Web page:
Senate and consequently Julius Caesar


    A centerpiece for the pomp of empire, it housed meetings of the senate and consequently Julius Caesar was murdered there. Renewed and glorified under Augustus, it boasted a statue of Pompey that had been in the senate house. Nero added his distinctive taste to the decoration, incorporating lots of purple and gold—never a subtle fellow, that Nero. The theater was burned and restored repeatedly, and among the emperors who could claim the dignity of being its patrons were Diocletian and Maximian around 300 and Honorius around 400, at a time when there were collapsed sections inside.

    Theoderic, writing to Symmachus to begin the project, pulled out all the stops. “We could easily dismiss the stories about this theater if we had not had a chance to see the place: the great space of the seating area hollowed out with overhanging rock so invisibly joined into beautiful forms

    that you would think you were seeing great caves in a lofty mountain rather than anything made by the hand of man. The ancients made this place large enough for such vast crowds that the people who had seized dominion of the world could come together for a single spectacle.”15 He went on to praise the muses and the talents of pantomime dancers (“their eloquent hands, their loquacious fingers, their roaring silence, their silent story-telling”) and ended by saying that this is truly what made Pompey worthy of the title “the Great” that followed him to civil war and death a few years after this achievement. Since the population’s energy and enthusiasm had migrated largely to the open-air spectacle of the horse races in Theoderic’s time, this reconstruction was as much for the ostentation of imperial dignity alone as anything else. Symmachus’s work may be the last known example of Roman private funding of a secular public building (i.e., not a church). The benefactions of the rich had once filled Roman cities with mighty halls and temples and baths, but now and for a very long time to come it would be the government or nothing holiday bulgaria


    The public enthusiasm

    In these times, the circus was the public heart of city life. The public enthusiasm that the circus races roused, in comparison to anything in modern times, cannot be exaggerated. The World Cup may come close, but only somewhat, to the mania for the ancient races that went on year in, year out, and intensified within the cities where the famous charioteers attracted their fans. From earliest imperial times, we can see the teams forming: the Reds, the Whites, the Greens, the Blues—and those four sets of racing colors (evoking autumn, winter, spring, and summer, respectively) attracted fans until the history of the ancient circus came to an end. The Greens and the Blues were the nearly perpetual champions, the Yankees and Dodgers as it were. In Constantinople, we will see the circus at the center of imperial life, but in Rome, there was rarely an emperor at hand, so the life of the circus went on, unchecked and—for all appearances— apolitical.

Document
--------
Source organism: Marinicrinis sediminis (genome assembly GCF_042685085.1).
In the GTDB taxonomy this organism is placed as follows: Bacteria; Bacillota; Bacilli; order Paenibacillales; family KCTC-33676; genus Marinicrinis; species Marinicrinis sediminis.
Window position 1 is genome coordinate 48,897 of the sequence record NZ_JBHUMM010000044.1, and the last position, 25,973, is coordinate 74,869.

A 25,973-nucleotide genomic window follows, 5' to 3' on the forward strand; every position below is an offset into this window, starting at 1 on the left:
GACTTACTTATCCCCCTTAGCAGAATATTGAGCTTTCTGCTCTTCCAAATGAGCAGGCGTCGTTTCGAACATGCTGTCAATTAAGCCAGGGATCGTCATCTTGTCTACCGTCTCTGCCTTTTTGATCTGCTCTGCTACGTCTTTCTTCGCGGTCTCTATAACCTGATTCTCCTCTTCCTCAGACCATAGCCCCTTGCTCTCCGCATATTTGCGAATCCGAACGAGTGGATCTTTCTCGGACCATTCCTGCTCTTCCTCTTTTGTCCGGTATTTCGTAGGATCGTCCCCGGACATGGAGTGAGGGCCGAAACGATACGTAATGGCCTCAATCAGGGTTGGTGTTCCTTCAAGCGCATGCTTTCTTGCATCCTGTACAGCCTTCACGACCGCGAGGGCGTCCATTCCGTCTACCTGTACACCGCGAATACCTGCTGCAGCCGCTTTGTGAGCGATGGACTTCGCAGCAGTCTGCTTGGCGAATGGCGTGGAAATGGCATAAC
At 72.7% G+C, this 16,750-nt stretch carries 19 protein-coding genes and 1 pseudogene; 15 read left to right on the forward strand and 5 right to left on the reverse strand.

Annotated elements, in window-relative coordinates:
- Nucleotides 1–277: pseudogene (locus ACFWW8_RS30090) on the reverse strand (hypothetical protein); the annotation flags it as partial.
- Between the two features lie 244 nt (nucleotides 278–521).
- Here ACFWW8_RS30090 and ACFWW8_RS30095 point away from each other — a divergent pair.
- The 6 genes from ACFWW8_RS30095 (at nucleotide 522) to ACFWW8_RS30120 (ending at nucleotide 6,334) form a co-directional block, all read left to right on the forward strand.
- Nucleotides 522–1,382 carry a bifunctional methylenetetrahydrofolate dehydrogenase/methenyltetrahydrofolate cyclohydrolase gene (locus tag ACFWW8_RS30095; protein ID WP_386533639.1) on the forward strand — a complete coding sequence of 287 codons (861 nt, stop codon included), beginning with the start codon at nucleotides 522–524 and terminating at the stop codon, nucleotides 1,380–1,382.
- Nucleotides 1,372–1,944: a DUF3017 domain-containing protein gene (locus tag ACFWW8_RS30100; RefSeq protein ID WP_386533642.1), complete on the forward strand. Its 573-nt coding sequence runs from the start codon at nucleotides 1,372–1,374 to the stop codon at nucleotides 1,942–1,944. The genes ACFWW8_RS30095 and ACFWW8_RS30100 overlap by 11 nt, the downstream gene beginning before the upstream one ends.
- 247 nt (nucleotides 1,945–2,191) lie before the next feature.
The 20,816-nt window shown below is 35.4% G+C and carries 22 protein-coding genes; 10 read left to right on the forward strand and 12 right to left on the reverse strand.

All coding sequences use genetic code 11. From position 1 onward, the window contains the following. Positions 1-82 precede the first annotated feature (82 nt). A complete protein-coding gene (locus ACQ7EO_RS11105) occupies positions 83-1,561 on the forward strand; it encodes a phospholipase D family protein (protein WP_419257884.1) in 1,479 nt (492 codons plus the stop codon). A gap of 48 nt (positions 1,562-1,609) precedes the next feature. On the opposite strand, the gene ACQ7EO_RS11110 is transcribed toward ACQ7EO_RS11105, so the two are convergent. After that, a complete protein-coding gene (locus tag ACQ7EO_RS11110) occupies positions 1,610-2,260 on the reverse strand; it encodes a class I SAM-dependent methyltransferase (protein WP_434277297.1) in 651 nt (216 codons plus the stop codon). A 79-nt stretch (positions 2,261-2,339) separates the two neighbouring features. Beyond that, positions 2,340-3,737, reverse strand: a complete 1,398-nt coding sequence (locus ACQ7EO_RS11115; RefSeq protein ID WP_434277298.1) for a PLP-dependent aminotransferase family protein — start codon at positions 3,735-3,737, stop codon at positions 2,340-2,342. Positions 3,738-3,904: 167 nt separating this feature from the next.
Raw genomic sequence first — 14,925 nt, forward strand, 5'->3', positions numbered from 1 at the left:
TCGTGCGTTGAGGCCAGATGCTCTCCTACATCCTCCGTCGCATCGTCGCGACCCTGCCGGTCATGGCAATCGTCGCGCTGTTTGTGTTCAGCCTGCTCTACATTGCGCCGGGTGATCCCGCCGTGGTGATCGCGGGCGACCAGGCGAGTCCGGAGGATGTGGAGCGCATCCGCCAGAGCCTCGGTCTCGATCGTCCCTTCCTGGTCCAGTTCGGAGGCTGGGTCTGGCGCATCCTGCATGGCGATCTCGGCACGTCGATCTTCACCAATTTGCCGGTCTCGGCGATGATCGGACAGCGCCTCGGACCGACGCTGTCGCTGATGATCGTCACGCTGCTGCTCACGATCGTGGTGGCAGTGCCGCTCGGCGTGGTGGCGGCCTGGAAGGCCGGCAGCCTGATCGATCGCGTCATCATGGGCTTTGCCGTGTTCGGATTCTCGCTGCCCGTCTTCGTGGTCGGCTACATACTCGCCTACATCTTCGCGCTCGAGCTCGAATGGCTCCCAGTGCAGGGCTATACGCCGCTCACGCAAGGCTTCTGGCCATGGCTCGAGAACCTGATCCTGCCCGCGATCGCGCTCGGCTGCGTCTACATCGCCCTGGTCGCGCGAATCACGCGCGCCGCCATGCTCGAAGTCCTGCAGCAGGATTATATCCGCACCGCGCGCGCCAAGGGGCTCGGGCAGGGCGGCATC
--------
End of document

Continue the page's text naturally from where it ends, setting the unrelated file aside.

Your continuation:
Theoderic discovered

    Theoderic discovered just how volatile his city of racing fans could be during the riot of 509. Quarrels among the factions led to murder in the streets. In response, Theoderic evoked the most famously prim and proper Roman of them all: “You don’t find Catos going to the circus.”16 The Greens complained to Theoderic that the patrician Theodorus and the consul Inportunus were behind the violence. Theoderic represented himself as shocked that the seat of all civility should be so disrupted, and he ordered that judges hear the charges against the two—but with all dignity, and all protection of the accused. It was to everyone’s advantage to consider the fray just a riot by a rabble, not a proxy battle between great families.

    There is more here than meets the eye. As they shifted alliances, the circus factions clustered and cheered for one cause or another. Sometimes they appeared to have political motivations, sometimes religious ones; and sometimes the simple brute force of factions and allegiance to one or another powerful patron or family drove them. In 509, Rome’s aristocrats were still at odds with each other in many ways, and the disagreement over the papal election of a decade earlier still festered. Which came first—the people, the politics, or the churchly argument—is hard to say Roman late antiquity.

    Most likely, the answer is old rivalries and envy extending down to the level of marriages, dowries, and the intense jealousy that animated the Verona of Shakespeare’s Romeo and Juliet. If the most recent argument is right, then the Blues clustered around the venerable Decii family, imitating the would-be Pope Laurentius, while the Anicii, the Greens, and the Sardinian-born pope Symmachus joined in mutual admiration and support on the city’s other piazzas. The Decii had been Theoderic’s oldest open supporters, from the days when Festus traveled to Constantinople repeatedly on behalf of Theoderic’s regime. The Anicii would become his opponents. Theoderic himself never showed his hand, however, by taking sides in Roman family wars, and so he calmly supported Pope Symmachus at most periods to a greater or lesser degree. One reason many previous scholars have thought the fundamental fault lines of the time were religious is simply that Theoderic did not tip his hand otherwise.


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